What’s in your toolkit?
Once again, the January USDA crop report contained a few surprises which is typically the case as it attempts to finalize the size of crops which were just harvested plus provide an estimate of overall supply and demand for the upcoming year. Keep in mind, all of the numbers are based on projections and estimates but they are usually traded as factual numbers which can sometimes lead to volatile market moves. By the time you read this, much of the data has been already been thoroughly discussed and digested by the grain markets.
Although the January crop report is a “best guess” as to the supply and demand projections for the upcoming year, it does provide some baseline numbers to use in putting together your cropping plans. These projections are one of the “tools” needed to develop a budget for the next production cycle. Another critical step involves gathering input prices for seed, fertilizer, and chemical. Once these main ingredients have been collected, it’s time to start building a few projections. This can be done with paper and pencil but I would highly recommend visiting our web-site, www.SDCFRM.com, and checking out the FBM Toolkits.
Once you reach the web-site, please scroll down to the bottom of the page where you will find three areas of “Tools”: Crops, Livestock, and Financial. I think one of the best features of the crop worksheets is the ability to compare four different scenarios and see the results on one page. For instance, you can input your APH yield and run projections with three or four different price projections. I also find it interesting to keep the crop price the same and run three different yield projections such as low, average, and high. The crop toolkit includes worksheets for alfalfa, corn, oats, soybeans, spring wheat, and winter wheat.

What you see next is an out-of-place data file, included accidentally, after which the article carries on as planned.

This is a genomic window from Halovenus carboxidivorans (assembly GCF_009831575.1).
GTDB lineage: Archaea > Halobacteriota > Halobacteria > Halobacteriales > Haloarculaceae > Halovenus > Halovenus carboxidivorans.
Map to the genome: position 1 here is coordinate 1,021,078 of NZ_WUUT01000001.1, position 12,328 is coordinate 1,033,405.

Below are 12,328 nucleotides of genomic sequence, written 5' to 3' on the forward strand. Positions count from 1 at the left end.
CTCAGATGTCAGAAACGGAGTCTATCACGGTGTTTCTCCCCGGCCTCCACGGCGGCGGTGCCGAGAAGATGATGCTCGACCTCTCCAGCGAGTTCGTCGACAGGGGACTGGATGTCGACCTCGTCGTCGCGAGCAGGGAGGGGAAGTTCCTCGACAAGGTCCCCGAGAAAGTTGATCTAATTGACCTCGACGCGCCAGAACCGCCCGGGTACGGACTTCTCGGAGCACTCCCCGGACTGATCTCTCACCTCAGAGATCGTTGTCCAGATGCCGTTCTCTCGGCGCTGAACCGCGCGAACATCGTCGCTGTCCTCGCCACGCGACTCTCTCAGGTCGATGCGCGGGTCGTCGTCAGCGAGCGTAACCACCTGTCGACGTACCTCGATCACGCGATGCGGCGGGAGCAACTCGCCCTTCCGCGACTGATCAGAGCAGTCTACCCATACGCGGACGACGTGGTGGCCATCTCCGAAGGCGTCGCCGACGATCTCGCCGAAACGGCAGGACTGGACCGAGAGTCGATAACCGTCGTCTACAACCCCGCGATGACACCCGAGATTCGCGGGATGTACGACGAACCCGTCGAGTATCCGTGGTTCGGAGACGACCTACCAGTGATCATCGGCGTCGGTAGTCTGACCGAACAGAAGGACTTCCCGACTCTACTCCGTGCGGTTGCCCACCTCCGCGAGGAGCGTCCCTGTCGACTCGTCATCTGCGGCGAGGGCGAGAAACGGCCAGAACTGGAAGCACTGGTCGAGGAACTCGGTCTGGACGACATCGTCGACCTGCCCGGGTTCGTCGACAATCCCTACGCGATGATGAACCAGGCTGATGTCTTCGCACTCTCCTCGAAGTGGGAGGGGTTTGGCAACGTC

The crop toolkit worksheet also provides actual data from our most recent Annual Report. This information is especially useful in estimating overhead costs in case you are not tracking those numbers on your own operation. In addition, these projections also provide good information when deciding the best level of crop insurance. I would also like to mention that similar worksheets are available for a variety of livestock enterprises as well as overall income/expense budgets and cash flows. Once you become more experienced with using these tools, I think you will have a better handle on your overall operation and find it much easier to visit with your lender about your financing needs as well.
Given the recent volatility in livestock prices, a base-line budget to determine break-even levels is the most important step in managing the risk associated with feeding animals. There are a variety of toolkits available which allow for viewing the results of three different scenario’s on one page. Although no one can predict future prices, it is relatively easy to project possible outcomes.
If you would like more information on this topic or need help navigating our web-site, please contact me at either 1-605-299-6760 or Kathy.Meland@mitchell tech.edu.